Then we will execute the Add-SPOOrgAssetsLibrary cmdlet. Here are the parameters :
- LibraryUrl: Mandatory. The URL of your SharePoint Library to define as an Organization asset library
- OrgAssetType: Can be either “ImageDocumentLibrary” (default), that defines your organization images asset libraries or “OfficeTemplateLibrary”, that defines your Office Template libraries.
- ThumbnailUrl: Optional. The URL of the image used as a background image for your images library on the image picker in SharePoint webparts configuration.
- CdnType: Can be either “Private” (default) or “Public”
Add-SPOOrgAssetsLibrary -LibraryUrl "https://<tenant_name>.sharepoint.com/sites/templates/Company%20Templates" -OrgAssetType OfficeTemplateLibrary
If it is the first time you add a SharePoint Online Organization Assets Library, PowerShell will warn you that you will enable the CDN capabilities at your SharePoint Online tenant level. You’ll have to agreed by entering “Y”. This confirmation is mandatory for each type of CDN: Private and Public.
Each time you will add a new SharePoint Organization Assets Library, Powershell will ask you to confirm that you are OK to publish the library as a CDN origin.
Let’s register 2 organization images libraries: “Office 365 Icons” and “Cover Images”
Add-SPOOrgAssetsLibrary -LibraryUrl "https://<tenant_name>.sharepoint.com/sites/templates/Cover%20Images" -OrgAssetType ImageDocumentLibrary -ThumbnailUrl "https://<tenant_name>.sharepoint.com/sites/templates/Cover%20Images/Cover1.png" Add-SPOOrgAssetsLibrary -LibraryUrl "https://<tenant_name>.sharepoint.com/sites/templates/Office%20365%20Icons" -OrgAssetType ImageDocumentLibrary -ThumbnailUrl "https://<tenant_name>.sharepoint.com/sites/templates/Office%20365%20Icons/Office.png"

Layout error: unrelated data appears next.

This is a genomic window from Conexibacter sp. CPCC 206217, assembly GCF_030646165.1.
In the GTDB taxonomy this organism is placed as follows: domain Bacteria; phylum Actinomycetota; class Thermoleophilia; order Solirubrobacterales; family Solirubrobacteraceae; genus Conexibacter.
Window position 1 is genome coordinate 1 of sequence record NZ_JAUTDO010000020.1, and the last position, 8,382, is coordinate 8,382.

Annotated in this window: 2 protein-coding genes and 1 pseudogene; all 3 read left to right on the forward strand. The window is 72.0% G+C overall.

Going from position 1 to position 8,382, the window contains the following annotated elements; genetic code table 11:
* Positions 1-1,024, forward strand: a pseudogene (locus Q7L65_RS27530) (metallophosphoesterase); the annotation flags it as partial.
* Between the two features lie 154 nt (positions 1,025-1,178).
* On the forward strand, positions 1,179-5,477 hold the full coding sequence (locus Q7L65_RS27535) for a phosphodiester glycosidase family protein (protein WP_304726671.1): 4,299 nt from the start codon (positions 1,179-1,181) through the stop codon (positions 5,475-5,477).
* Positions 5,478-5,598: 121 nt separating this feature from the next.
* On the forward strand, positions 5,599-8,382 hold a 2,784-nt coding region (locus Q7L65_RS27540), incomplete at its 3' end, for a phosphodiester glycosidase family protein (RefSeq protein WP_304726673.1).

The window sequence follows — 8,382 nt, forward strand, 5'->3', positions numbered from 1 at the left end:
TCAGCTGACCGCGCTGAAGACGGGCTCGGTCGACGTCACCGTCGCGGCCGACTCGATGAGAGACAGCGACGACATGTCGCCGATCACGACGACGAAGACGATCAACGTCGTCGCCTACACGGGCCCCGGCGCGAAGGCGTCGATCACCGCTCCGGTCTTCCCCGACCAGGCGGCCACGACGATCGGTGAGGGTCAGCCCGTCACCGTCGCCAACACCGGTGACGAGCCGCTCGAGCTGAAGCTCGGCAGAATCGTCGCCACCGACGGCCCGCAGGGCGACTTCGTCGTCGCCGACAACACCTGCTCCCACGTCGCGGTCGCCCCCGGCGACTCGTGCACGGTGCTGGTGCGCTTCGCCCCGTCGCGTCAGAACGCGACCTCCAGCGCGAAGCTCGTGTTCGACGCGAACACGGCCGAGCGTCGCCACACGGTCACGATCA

We can now see our organization assets libraries by running the following command:
And we can see our CDN Origins per type of CDN (private or public) by running the following commands:
Get-SPOTenantCdnOrigins -CdnType Private Get-SPOTenantCdnOrigins -CdnType Public
It can take up to 15 minutes to have your libraries configured as CDN origins, and you’ll also have a delay of few hours to see your Office templates library show up in your Office Clients.
Once it is configured, your can add or remove your images or office templates directly in the SharePoint document library and it will take effect immediately in your webpart configuration and Office clients.
Remove organization assets libraries
You have to user PowerShell to remove your organization assets libraries.
First of all, you’ll need to be connected to the “SPOService” using the commands we have used earlier.
Then we’ll need to run the following command to remove the library:
Remove-SPOOrgAssetsLibrary -LibraryUrl "/Cover Images"
Removing the organization asset library won’t remove the CDN Origin, so you might want to run the following command as well:
Remove-SPOTenantCdnOrigin -OriginUrl "COVER IMAGES" -CdnType private
About the Author:
Hi ! I’m Théophile Chin-Nin, Microsoft 365 & Power Platform Architect and Microsoft Business Application MVP, from Nantes, France.
As a Microsoft 365 & Power Platform specialist, I guide all kind of organizations, from SMB’s to multinational companies, on their way to Microsoft 365 suite. I actually have two types of technical expertises:
- The collaboration workloads, such as Teams, SharePoint, OneDrive, and everything related to the Office Groups
- The low-code business apps solutions, Power Apps and Power Automate
Chin-Nin, T. (2020). Use SharePoint Libraries to distribute Office Templates and Company images. Available at: https://tchinnin.com/sharepoint-organization-asset-libraries/ [Accessed: 11th January 2021].